A small but growing number of colleges, as well as the state of Minnesota are considering embracing the concept of direct admissions. The direct or automatic admissions model invites students to apply to and attend a college based on their grades and scores without having to go through a traditional application process. Earlier this month, Common App, the application service used by over a thousand colleges, announced that as many as 10 institutions have agreed to a second pilot on direct admissions for the upcoming school year. Research conducted by Common App found compelling evidence that impacts were strongest for Black or African American, Latinx, and first-generation students. Most notably, nearly nine percent of Black or African American students, and eight percent of Latinx students, responded to their direct admission offers by submitting an application.
College access leader, National College Attainment Network (NCAN), released their most recent data on FAFSA completion rates tracking states’ progress toward reaching 100 percent of high school seniors’ FAFSA completion. Having tracked FAFSA completion data for the past five cycles, NCAN’s tracker shows year-to-year comparisons at the national, state, city, school district, and school levels. With the most recent data, NCAN estimates that about 54 percent of the 2022 senior class completed a FAFSA, exceeding the classes of 2020 and 2021. The class of 2022’s FAFSA completion increases were driven by strong year-over-year gains from low-income public schools, where more than half of students are eligible for free or reduced-price lunch, and high-minority public schools, where more than 40 percent of students are Black or Hispanic.
The New York Times examines how outgoing college president Freeman Hrabowski has transformed a once commuter school into the country’s strongest pipeline of Black graduates in science, technology, engineering, and math. Today, University of Maryland, Baltimore County is the nation’s top producer of Black undergraduates in STEM fields. Having retired earlier this month, Dr. Hrabowski intends to continue his work in a number of advising positions, including as the inaugural centennial fellow at the American Council on Education, the association that represents 1,700 college and university presidents.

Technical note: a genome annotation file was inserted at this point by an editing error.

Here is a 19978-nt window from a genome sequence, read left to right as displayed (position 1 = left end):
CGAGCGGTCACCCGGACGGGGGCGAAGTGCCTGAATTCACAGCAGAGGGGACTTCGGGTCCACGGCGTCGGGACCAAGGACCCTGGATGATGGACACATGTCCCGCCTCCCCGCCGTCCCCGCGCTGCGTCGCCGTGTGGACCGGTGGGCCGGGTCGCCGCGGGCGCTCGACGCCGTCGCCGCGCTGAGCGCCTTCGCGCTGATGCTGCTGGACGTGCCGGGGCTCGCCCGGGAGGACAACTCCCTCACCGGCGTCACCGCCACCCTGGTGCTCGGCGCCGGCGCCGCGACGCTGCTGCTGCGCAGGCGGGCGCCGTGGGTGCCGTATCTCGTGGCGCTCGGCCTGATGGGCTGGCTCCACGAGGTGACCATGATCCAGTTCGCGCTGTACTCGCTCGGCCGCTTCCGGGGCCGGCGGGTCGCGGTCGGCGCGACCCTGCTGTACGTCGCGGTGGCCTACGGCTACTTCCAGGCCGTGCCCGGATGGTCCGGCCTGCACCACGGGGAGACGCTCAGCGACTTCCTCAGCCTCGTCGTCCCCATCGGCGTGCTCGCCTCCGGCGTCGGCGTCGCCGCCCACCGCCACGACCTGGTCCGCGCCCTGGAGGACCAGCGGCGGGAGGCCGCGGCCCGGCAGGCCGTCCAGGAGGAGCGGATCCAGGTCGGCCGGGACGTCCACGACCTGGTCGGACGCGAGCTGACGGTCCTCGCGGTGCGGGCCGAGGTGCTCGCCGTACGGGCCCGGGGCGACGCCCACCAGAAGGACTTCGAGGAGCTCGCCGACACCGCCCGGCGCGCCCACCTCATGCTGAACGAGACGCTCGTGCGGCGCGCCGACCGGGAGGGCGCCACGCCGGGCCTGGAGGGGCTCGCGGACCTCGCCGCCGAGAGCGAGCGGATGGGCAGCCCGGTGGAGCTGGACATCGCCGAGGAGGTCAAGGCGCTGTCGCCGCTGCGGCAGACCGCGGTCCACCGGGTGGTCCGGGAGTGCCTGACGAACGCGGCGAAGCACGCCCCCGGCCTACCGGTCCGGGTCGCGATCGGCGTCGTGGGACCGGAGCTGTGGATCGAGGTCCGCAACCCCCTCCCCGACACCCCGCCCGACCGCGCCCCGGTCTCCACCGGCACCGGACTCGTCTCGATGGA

Cooke Foundation Highlights:
2006 Graduate Scholar, Julius Onah, has been announced as the director for Marvel’s Captain America 4. In addition to taking on the latest installment from this popular franchise, Julius is working with Sam Esmail and Peter Glanz to develop the drama series The American Throne. Julius is known for directing The Cloverfield Paradox and the 2019 Neon drama Luce, based on J.C. Lee’s play of the same name, which made its world premiere at the 2019 Sundance Film Festival and was nominated for three Independent Spirit Awards, including Best Director.
2018 Cooke Transfer Scholar, Said D. Otwane, has returned this fall to his alma mater to teach coding technology at the Pearl River Community College Forrest County Campus. “I wanted to help build up and improve the institution that opened so many doors for me,” says Otwane. “I also wanted to help equip those who come after me with the tools and experiences I never got as I left PRCC.” Said is one of eight Cooke Scholar recipients in eight years at PRCC and the first to return to teach at the school.
What We’re Reading:
Chalkbeat Colorado – Colorado’s equity officer wants to narrow the broad gaps among college students